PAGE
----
Although Sir Bradford Hill proposed his criteria for the evaluation of association and causation on a population level, many of these principles can also be applied to the evaluation of a single case. Is a contention of causality between jet fuel inhalation and pulmonary fibrosis supported by Hill’s criteria? As mentioned earlier, pulmonary injury and fibrosis have been documented in several animal models of JP-8 inhalation and observed in a case control fashion with workers using other petroleum distillates. These features would satisfy criteria for consistency and analogy and demonstrate experimental production of the condition. The time course certainly seems to satisfy a temporality criterion. Extension of this observed association to the level of causation is both plausible and coherent in the context of pulmonary fibrosis initiated by alveolar capillary injury, which has been demonstrated experimentally at ambient concentrations approximating workplace exposures. The Occupational Safety and Health Administration (OSHA) lists an exposure limit for petroleum distillates of 400 parts per million (ppm), for an 8-hour workday, 40-hour workweek and 500 ppm for 15 minute exposures (short-term exposure limit – STEL). Reported measurements of JP-4 and JP-8 in various closed aircraft shelters during refueling or burning have ranged between 533-1150 mg/m3 (130-280 ppm) and 12-22 mg/m3 (3-5 ppm), respectively. , Dose dependence or dose response relationships (the biological gradient criterion) has been suggested in some of the animal studies above; however, no quantitative documentation of the patient’s exposure is available. The lack of previous reports of these symptoms in surveys documenting neurotoxic effects and hepatic injury would seem to detract from the strength of association and the absence of a true epidemiologic study precludes calculation of relative risk. Finally, if there is a causal relationship between jet fuel and pulmonary fibrosis, we cannot identify the specific jet fuel component(s) that is responsible from the current data.


We describe a patient with long-term exposure to volatilized aviation fuel with subsequent pulmonary interstitial fibrosis that meets many of the criteria for causation. We publish this in the hope that others will look for this association and be aware of this possible relationship. In the absence of strong evidence to the contrary, it is reasonable to minimize inhalation exposure or provide adequate respiratory protection to those working in an environment of jet fuel vapor.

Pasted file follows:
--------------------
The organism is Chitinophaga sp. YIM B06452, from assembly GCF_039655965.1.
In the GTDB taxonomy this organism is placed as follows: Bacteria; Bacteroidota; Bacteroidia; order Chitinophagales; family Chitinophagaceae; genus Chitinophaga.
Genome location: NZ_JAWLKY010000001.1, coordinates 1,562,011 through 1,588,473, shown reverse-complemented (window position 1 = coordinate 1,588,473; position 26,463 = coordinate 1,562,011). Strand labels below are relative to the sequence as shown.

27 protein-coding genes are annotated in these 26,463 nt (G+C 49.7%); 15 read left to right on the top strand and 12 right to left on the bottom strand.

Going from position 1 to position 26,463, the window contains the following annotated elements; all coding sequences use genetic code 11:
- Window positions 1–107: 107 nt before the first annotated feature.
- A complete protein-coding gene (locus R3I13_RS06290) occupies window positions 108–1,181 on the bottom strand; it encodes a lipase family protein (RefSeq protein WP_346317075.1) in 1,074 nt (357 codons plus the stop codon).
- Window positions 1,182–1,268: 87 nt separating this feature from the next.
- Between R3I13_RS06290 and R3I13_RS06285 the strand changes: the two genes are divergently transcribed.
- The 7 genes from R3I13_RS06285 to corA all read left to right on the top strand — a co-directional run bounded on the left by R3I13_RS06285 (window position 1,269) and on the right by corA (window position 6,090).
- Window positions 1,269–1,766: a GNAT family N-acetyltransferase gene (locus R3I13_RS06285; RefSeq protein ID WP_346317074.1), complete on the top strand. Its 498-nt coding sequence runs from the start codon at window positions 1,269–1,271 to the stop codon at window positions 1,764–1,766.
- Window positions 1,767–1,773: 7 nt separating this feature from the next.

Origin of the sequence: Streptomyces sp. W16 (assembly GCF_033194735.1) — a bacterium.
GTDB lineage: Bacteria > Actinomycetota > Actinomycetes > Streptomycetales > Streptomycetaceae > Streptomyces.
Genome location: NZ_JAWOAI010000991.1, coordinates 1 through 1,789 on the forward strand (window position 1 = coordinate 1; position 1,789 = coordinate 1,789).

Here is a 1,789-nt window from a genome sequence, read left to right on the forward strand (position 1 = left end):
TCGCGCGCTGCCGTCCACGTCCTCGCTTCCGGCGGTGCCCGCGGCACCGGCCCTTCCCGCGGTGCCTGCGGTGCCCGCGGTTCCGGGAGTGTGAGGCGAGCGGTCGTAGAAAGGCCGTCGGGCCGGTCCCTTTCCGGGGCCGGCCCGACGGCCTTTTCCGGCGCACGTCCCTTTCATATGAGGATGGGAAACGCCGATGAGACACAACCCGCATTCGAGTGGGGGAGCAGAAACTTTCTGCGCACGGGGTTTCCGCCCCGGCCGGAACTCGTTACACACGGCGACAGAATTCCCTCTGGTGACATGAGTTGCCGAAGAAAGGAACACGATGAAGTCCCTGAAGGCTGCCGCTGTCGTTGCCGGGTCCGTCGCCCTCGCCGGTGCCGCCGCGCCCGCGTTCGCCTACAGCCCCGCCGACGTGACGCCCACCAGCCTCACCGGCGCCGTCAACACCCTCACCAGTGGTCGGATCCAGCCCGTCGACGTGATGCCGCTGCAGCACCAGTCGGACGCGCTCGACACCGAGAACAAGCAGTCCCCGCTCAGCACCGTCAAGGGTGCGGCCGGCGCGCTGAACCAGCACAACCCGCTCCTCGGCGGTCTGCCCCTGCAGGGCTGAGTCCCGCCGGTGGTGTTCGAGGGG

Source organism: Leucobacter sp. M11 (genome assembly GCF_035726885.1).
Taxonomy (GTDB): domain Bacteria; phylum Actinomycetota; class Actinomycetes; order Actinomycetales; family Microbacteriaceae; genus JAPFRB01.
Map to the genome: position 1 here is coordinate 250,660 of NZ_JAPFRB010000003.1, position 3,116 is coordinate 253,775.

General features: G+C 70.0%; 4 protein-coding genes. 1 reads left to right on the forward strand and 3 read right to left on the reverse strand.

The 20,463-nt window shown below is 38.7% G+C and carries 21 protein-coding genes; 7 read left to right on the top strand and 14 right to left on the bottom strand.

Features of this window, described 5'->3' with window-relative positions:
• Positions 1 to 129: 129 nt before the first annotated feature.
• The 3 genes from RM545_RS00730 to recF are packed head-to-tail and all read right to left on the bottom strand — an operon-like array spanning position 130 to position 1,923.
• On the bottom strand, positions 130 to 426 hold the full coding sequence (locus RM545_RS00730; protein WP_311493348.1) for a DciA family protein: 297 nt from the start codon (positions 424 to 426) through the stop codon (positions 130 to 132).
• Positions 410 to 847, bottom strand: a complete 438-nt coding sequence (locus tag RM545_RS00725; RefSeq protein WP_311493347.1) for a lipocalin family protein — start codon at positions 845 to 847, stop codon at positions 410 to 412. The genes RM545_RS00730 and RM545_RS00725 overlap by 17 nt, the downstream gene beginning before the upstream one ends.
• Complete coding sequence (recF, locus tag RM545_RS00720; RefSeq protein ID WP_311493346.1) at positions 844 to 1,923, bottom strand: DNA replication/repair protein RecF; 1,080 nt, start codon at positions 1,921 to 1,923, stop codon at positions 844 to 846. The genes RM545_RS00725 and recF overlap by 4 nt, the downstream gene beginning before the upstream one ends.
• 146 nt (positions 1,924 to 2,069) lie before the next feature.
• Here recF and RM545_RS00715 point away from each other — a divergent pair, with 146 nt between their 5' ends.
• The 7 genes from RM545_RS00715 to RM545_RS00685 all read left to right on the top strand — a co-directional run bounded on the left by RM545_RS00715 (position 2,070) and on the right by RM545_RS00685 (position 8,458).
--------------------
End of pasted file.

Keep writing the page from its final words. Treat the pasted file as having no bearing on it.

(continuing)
1. Crystal, RG, Bitterman, PB, Rennard, SI, et al. Interstitial lung diseases of unknown cause, disorders characterized by chronic inflammation of the lower respiratory tract. N Engl J Med 1984;310:154-166.
  2. Hays, AM, Parlimen, G, Pfaff, JK, Lantz, RC, Tinajero, J, Tollinger, B, and Hall, JN, Witten, ML. Changes in lung permeability correlate with lung histology in a chronic exposure model. Toxicol Ind Health 1995;11:325-336.
  3. Pfaff, J, Parton, K, Lantz, RC, Chen, H, Hays, AM, Witten, ML. Inhalation exposure to JP-8 jet fuel alters pulmonary function and substance P levels in Fischer 344 rats. J Appl Toxicol 1995;15:249-256.
  4. Pfaff, J, Tolinger, BJ, Lantz, RC, Chen, H, Hays, AM, Witten, ML. Neutral endopeptidase (NEP) and its role in pathologic pulmonary change with inhalation exposure to JP-8 jet fuel. Toxicol Ind Health 1996;12:93-103.>
  5. Lykke, AW, Stewart, BW. Fibrosing alveolitis (pulmonary interstitial fibrosis) evoked by experimental inhalation of gasoline vapours. Experientia 1978;34:498.
  6. Lykke, AW, Stewart, BW, O’Connell, PJ, Lemesurier, SM. Pulmonary responses to atmosphere pollutants, 1: An ultrastructural study of fibrosing alveolitis evoked by petrol vapour. Pathology 1979;11:71-80.
  7. Skyberg, K, Ronneberg, A, Kamoy, JL, Dale, K, Borgersen, A. Pulmonary fibrosis in cable plant workers exposed to mist and vapor of petroleum distillates. Environ Res 1986; 40:261-273.
  8. Hill, AB. The environment and disease: association or causation? Proc R Soc Med 1965:295-300.
  9. Agency for Toxic Substances and Disease Registry (ATSDR). 1995. Toxicological profile for jet fuels JP-4 and JP-7. Atlanta, GA:U.S. Department of Health and Human Services, Public Health Service.
  10. Agency for Toxic Substances and Disease Registry (ATSDR). 1996. Toxicological profile for jet fuels JP-5 and JP-8. Atlanta, GA:U.S. Department of Health and Human Services, Public Health Service. (draft)

Appendix A: Conditions or Factors Implicated in Human Pulmonary Interstitial Fibrosis

Primary Pulmonary Diseases

Idiopathic Pulmonary Fibrosis
  Bronchiolitis Obliterans – Organizing Pneumonia
  Lymphocytic Interstitial Pneumonia:
  - associated with hypogammaglobulinemic state
  - associated with hypergammaglobulinemic state
  - associated with Acquired Immunodeficiency Syndrome
  - associated with bone marrow transplantation
  Histiocytosis X:
  - Eosinophilic Granuloma
  - Letterer-Siwe Disease
  - Hand-Schuller-Christian Disease

Collagen-Vascular Diseases

Rheumatoid Arthritis
  Systemic Lupus Erythematosus
  Polymyositis – Dermatomyositis
  Sjögren’s Syndrome
  Mixed Connective Tissue Disease
  Ankylosing Spondylitis
  Systemic Sclerosis

Drugs and Therapeutic Interventions

Antibiotics (furantoin, sulfasalazine)
  Antiarrhythmic agents (amiodarone, tocainide, propranolol)
  Antiinflammatory drugs (gold, penicillamine)
  Anticonvulsants (phenytoin)
  Chemotherapeutic Agents
  Dietary Supplements (L-tryptophan)
  Therapeutic Radiation
  Crack Cocaine Inhalation
Occupational and Environmental Exposures Organic Dusts / Hypersensitivity Pneumonitis:
  - Farmer’s Lung
  - Air Conditioner / Humidifier Lung
  - Bird Breeder’s Lung
  - Bagassosis
  Inorganic Dusts:
  - Silicosis
  - Asbestosis
  - Coal Workers’ Pneumoconiosis
  - Berylliosis
  Gases / Fumes / Vapors:
  - Oxides of Nitrogen
  - Sulfur Dioxide
  - Toluene Diisocyanate
  - Oxides of Metals
  - Hydrocarbons
  - Thermosetting Resins

Alveolar Filling Disorders

Diffuse Alveolar Hemorrhage Syndrome
  Goodpasture’s Syndrome
  Idiopathic Pulmonary Hemosiderosis
  Pulmonary Alveolar Proteinosis
  Chronic Eosinophilic Pneumonia

Pulmonary Vasculitis

Wegener’s Granulomatosis
  Churg-Strauss Syndrome
  Hypersensitivity Vasculitis
  Necrotizing Sarcoid Granulomatosis

Inherited Disorders

Familial Idiopathic Pulmonary Fibrosis
  Tuberous Sclerosis
  Gaucher’s Disease
  Neimann-Pick Disease
  Hermansky-Pudlak Syndrome


FIGURE 1: Chest X-Ray (PA and Lateral views) demonstrating increased interstitial markings

FIGURE 2: Photomicrographs of lung biopsy demonstrating thickened pulmonary septa with increased collagen deposition and inflammatory infiltration. a) 40X b) 100X